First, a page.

This smear campaign began in Germany, where Waters is currently being criminally investigated over his Berlin show. Waters’s critics contend that his dressing up in the style of a Gestapo officer and miming gunning down minorities is possibly antisemitic and runs afoul of the country’s harsh laws against hate speech and the promotion of right-wing extremism — despite the fact that not only is the spectacle quite obviously a condemnation of what it’s depicting, which is why an Israeli tribute band has performed the same show throughout Israel using virtually the same iconography that Waters is being condemned for now, but it’s been a part of the show going back more than forty years.
This is not the only dubious example of Germany’s famously strict laws against certain types of speech being weaponized against political dissent. This year also saw German peace activist Heinrich Bücker receive a criminal order and a fine of €2,000 for a twelve-minute speech he gave in 2022 on the anniversary of the German invasion of the Soviet Union, in which he said that “Germans must never again be involved in any form of war against Russia” and accused the German government of collaborating with Ukrainian fascists. (He later made explicitly clear he wasn’t saying all Ukrainians are fascists, and that he was in favor of negotiations “so that the murder stops.”)
There’s much one could criticize about Bücker’s speech. But one doesn’t have to agree with all or even any of it to see the dubious nature of the central allegation — that he was publicly approving of a crime, specifically a war of aggression — or to understand the chilling effect of prosecuting someone for making what’s essentially a call for peace and strategic empathy, however flawed. Though Bücker successfully appealed the charge, the judge made clear he was only being acquitted because he had delivered his speech to a small audience that already largely agreed with him, leaving the door open to similar prosecutions in the future.
Despite its vastly more permissive constitutional protections for speech and press freedoms, the United States is also seeing a similar trend. Take the deeply strange IRS case against journalist Matt Taibbi, in which an IRS agent made the unusual move of physically visiting his home unannounced on the exact day he was testifying to Congress about his “Twitter Files” reporting.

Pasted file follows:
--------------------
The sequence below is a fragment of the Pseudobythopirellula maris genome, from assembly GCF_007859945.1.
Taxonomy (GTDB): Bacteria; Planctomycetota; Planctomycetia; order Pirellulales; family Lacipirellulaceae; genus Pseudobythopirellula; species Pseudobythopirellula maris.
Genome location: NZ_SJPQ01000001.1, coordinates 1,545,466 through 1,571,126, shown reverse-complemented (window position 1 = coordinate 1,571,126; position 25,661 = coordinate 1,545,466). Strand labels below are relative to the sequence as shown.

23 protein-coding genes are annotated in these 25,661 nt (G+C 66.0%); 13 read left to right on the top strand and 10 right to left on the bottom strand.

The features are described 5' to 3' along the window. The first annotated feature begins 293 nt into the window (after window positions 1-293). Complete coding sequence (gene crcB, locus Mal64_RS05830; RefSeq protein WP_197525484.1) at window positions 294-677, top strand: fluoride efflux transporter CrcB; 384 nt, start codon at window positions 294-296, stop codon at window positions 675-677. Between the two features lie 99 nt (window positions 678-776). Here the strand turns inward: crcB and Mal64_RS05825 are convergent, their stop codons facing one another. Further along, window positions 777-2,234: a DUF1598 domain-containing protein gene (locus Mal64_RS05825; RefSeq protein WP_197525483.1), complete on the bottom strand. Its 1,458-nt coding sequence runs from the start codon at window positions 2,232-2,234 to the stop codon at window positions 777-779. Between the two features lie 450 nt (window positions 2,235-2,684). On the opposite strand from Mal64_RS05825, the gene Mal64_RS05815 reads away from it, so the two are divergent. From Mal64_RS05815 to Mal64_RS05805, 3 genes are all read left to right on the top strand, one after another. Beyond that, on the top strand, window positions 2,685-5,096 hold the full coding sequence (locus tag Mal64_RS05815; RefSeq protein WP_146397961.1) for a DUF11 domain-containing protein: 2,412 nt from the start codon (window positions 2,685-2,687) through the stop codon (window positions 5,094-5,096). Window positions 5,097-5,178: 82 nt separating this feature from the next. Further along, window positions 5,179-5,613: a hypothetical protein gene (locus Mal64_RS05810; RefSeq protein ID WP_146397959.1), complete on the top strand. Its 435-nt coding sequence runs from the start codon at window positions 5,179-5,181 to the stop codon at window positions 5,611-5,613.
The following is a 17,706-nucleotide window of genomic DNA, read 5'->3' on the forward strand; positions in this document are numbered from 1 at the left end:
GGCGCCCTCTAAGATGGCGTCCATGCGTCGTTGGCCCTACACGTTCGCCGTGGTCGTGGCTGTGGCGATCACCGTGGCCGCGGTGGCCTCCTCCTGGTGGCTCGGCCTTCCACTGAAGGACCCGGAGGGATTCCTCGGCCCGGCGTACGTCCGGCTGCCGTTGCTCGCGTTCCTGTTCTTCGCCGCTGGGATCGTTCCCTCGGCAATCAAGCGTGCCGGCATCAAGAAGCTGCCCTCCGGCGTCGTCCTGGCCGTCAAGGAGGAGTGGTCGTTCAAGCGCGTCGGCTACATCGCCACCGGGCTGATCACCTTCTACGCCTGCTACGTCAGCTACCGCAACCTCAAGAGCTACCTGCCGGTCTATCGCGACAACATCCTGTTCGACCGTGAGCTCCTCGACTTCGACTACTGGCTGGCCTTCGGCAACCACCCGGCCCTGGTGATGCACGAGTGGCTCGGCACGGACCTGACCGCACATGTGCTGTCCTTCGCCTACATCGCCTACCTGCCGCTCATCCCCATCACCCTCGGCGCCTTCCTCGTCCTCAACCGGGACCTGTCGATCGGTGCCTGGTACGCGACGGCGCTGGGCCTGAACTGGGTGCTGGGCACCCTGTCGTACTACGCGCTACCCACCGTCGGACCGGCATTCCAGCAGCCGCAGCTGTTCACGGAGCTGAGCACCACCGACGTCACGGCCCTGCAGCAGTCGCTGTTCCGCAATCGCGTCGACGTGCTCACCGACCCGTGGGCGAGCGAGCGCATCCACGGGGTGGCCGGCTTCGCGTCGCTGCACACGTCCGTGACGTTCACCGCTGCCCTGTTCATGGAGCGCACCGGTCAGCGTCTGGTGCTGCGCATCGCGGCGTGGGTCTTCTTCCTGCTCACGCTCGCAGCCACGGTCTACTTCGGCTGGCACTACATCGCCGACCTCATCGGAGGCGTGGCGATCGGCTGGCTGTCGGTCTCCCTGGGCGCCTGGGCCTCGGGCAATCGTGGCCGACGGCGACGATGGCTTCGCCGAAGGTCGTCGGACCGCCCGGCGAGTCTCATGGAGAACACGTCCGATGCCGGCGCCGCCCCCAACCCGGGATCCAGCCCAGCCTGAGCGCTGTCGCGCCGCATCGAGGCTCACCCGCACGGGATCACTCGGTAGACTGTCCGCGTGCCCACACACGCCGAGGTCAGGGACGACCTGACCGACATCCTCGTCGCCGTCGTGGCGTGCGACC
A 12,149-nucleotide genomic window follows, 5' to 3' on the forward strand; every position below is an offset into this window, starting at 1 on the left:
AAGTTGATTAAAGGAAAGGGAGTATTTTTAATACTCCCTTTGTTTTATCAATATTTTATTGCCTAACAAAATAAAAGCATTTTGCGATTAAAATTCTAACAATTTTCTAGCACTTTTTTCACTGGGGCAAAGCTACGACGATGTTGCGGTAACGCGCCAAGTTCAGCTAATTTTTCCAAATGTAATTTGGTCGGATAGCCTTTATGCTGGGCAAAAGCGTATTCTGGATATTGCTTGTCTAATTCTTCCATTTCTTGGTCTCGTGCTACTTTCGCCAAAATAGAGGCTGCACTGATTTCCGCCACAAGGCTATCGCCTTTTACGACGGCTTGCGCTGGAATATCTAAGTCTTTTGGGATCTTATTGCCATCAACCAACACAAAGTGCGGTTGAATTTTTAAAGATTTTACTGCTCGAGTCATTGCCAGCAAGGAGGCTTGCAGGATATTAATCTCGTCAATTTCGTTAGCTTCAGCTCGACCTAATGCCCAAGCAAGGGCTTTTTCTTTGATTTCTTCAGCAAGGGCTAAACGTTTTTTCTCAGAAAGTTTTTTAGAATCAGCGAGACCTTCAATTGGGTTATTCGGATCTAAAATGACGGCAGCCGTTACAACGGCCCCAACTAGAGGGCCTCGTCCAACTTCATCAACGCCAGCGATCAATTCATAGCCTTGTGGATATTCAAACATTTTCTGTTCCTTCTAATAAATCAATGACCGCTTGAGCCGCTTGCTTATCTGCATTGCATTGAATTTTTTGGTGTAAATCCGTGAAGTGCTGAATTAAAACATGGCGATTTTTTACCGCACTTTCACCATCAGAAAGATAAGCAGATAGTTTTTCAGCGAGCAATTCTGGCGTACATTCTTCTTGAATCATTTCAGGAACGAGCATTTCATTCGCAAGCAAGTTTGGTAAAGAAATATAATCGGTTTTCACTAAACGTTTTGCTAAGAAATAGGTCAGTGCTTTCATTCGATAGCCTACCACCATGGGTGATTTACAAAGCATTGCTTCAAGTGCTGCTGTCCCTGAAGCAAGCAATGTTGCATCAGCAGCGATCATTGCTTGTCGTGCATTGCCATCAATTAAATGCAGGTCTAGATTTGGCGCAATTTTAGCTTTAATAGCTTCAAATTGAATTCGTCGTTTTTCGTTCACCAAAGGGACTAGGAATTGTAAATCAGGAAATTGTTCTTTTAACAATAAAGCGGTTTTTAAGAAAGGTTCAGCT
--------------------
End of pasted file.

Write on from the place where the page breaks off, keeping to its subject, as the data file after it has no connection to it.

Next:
Taibbi was later informed that his 2018 and 2019 tax returns had been rejected due to potential identity theft — even though Taibbi had documentation showing his 2018 return had been accepted, he hadn’t heard anything about these issues in the years prior, and the IRS owed him a refund. It later turned out that the IRS had opened their case against him on Christmas Eve last year, a Saturday, the very same day that Taibbi had posted a particularly explosive edition of his Twitter Files series.
If the IRS was being weaponized against Taibbi over his reporting, it would hardly be a first: the IRS has been used by Richard Nixon and the FBI in the past to harass the president’s political opponents and left-wing groups and activists, including Martin Luther King Jr.
But this followed several other menacing developments centered around Taibbi’s reporting on government-driven tech censorship. During Taibbi’s testimony to Congress, hostile Democratic lawmakers repeatedly pressured Taibbi and his colleagues to reveal their sources while suggesting they were not real journalists and, by implication, not covered by the First Amendment’s press protections. Later, when Taibbi was falsely accused of having invented the government’s role in pressing for tech censorship, one of his congressional critics threatened him with prosecution for perjury and a possible five years in prison.
Because of the widespread perception that Taibbi is now a right-wing reporter and that the “Twitter Files” are merely a PR stunt for billionaire Elon Musk, all this has been almost exclusively covered by conservative media. But given how damaging the reporting was to the growing national security–tech complex, it’s not a stretch to assume this was official retaliation or even intimidation related to Taibbi’s exposure of little-known government policy.
Recent reporting has added a new wrinkle to this. Back in April, a high-ranking official in the Security Service of Ukraine (SBU) — the country’s equivalent to the FBI, which has been targeting left-wing dissidents in Ukraine and has been accused of torture — revealed to former Intercept reporter Lee Fang that it was collaborating with the FBI to pressure tech companies to censor alleged and broadly defined Russian disinformation. This has recently been corroborated by the Grayzone’s Aaron Maté, who obtained documents showing that he and other North American journalists were among the targets of this joint SBU-FBI pressure. Last year, several left-wing press outlets that were critical of US policy toward the Ukraine war had their accounts shuttered by PayPal, hindering their operations.